#FOAMed and #SMACC : Revealing the Camouflaged Curriculum

“Assessment drives learning” raises wry smiles (and occasional heckles) whenever it is mentioned. However it’s unfortunately the case that ‘encouragement’ to understand and learn comes from the need to demonstrate that new knowledge in some form of test. In Post Graduate Medical Education these tests are specialist exams which are required in order to progress to more senior stages of training. The scope of information needed is huge (and often the exams split into various sections to make them manageable!). The curriculum describing the knowledge similarly large and there is great heart ache as you scroll through 50+ pages of bullet points each starting, “the trainee will be required to know…”.

By necessity curriculum are bland but what has become increasingly apparent to me is the large blocks of ‘grey’ knowledge that appear to be missing from them. I say ‘them’, I can only really speak for Paediatrics, but I am given confidence in this assertion by the ever increasing momentum of the #FOAMed movement. Chris Nickson has previously eloquently explained why #FOAMed itself doesn’t need a curriculum. However while assessment drives learning, so does experience. It’s quite clear from the huge amount of materials posted daily on a variety of clinical topics there is a thirst for information that is not readily available by common reference sources. I’ll use the #SMACCGold conference to demonstrate this point.

Lets take the section on statistics in Royal College of Paediatrics and Child Health (RCPCH) emergency medicine curriculum.

RCPCH Curriculum

To be fair this is clear, practical knowledge that is needed by clinicians. How does this translate into actual practice though? How will we use this to provide better patient care? What will convert these concepts into something clinicians can practically deliver? I think the answer comes from Prof. Simon Carley’s two excellent lectures at #SMACCgold. One on what to believe and when to change  and one on risk factors in ED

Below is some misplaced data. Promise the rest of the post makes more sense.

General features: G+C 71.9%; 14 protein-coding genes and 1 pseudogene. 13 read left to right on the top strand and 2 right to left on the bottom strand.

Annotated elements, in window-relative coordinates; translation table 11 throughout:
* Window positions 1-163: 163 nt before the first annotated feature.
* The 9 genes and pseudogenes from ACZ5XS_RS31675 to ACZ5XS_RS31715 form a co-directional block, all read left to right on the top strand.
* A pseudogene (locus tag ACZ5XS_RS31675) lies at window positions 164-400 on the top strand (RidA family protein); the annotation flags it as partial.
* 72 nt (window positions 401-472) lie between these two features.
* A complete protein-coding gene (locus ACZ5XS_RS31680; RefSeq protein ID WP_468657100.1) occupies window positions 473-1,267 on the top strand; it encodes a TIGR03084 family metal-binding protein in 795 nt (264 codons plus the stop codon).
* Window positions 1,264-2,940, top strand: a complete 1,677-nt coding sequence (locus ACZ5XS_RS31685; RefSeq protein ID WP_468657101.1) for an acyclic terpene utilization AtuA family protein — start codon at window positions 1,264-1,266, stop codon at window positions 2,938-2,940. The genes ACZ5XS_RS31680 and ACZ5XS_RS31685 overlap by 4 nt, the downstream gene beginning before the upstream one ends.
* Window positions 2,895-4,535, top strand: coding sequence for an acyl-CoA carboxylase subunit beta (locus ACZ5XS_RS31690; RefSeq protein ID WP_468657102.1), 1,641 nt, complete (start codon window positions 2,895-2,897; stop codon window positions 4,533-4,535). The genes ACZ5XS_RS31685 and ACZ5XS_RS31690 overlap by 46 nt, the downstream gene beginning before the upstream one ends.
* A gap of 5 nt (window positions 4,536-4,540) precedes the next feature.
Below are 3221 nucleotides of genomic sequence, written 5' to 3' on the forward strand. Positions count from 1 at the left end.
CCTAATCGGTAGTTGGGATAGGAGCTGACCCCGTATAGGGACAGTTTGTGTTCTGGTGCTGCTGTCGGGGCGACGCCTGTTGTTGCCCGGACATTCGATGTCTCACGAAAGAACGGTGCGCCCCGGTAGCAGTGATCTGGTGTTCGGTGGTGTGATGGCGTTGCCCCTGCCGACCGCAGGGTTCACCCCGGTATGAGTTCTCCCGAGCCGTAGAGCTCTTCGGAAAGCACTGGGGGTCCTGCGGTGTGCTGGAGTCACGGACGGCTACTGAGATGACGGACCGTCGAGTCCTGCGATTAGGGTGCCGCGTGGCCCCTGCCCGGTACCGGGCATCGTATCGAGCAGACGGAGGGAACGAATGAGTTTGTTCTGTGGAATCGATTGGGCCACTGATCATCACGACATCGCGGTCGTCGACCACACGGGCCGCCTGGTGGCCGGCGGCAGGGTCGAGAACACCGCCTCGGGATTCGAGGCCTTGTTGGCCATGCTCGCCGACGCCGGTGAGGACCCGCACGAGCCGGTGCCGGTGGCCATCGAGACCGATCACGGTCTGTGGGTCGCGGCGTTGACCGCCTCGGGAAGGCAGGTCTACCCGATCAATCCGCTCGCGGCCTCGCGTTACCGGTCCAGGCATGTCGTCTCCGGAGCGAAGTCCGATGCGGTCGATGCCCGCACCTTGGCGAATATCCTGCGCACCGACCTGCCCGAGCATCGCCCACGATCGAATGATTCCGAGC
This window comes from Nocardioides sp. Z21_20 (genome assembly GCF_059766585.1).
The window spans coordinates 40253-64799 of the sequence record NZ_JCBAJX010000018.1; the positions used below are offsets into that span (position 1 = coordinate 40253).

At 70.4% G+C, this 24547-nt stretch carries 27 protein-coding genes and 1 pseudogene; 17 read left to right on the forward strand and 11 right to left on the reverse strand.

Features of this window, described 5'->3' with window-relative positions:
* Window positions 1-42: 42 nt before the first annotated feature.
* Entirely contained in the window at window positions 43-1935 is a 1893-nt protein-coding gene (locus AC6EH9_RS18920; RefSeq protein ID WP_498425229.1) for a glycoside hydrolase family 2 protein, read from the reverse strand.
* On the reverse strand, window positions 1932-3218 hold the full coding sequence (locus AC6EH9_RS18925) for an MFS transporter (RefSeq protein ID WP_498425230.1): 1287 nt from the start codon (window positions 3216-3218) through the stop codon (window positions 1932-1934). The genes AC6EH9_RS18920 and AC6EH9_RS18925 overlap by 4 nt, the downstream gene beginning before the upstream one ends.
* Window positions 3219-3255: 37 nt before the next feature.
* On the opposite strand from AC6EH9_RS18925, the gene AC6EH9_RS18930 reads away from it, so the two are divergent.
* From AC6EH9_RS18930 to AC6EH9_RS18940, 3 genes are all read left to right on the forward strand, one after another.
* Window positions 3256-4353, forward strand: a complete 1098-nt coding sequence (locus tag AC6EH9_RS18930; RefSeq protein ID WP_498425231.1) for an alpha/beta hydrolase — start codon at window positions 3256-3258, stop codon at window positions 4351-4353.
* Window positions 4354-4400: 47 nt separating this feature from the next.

As another example Paediatricians are involved in extremely challenging situations in resuscitating seriously ill children and sometimes need to make decisions about when that resuscitation should end. Is there a curriculum that defines and aids this process? It appears not but certainly Cliff Reid’s talk at SMACC is a great example of how this topic could be approached.

Finally I scanned through the College of Emergency Medicine curriculum for “chronic pain” and struggled to find anything. However with over 1000 views so far this probably fits the bill:

 

It would be harsh to say that those writing curricula have been lax in their tasks, it’s more that some topics are not easily encapsulated. They are often hidden, or camouflaged, in between more clear cut points.

 

Camouflage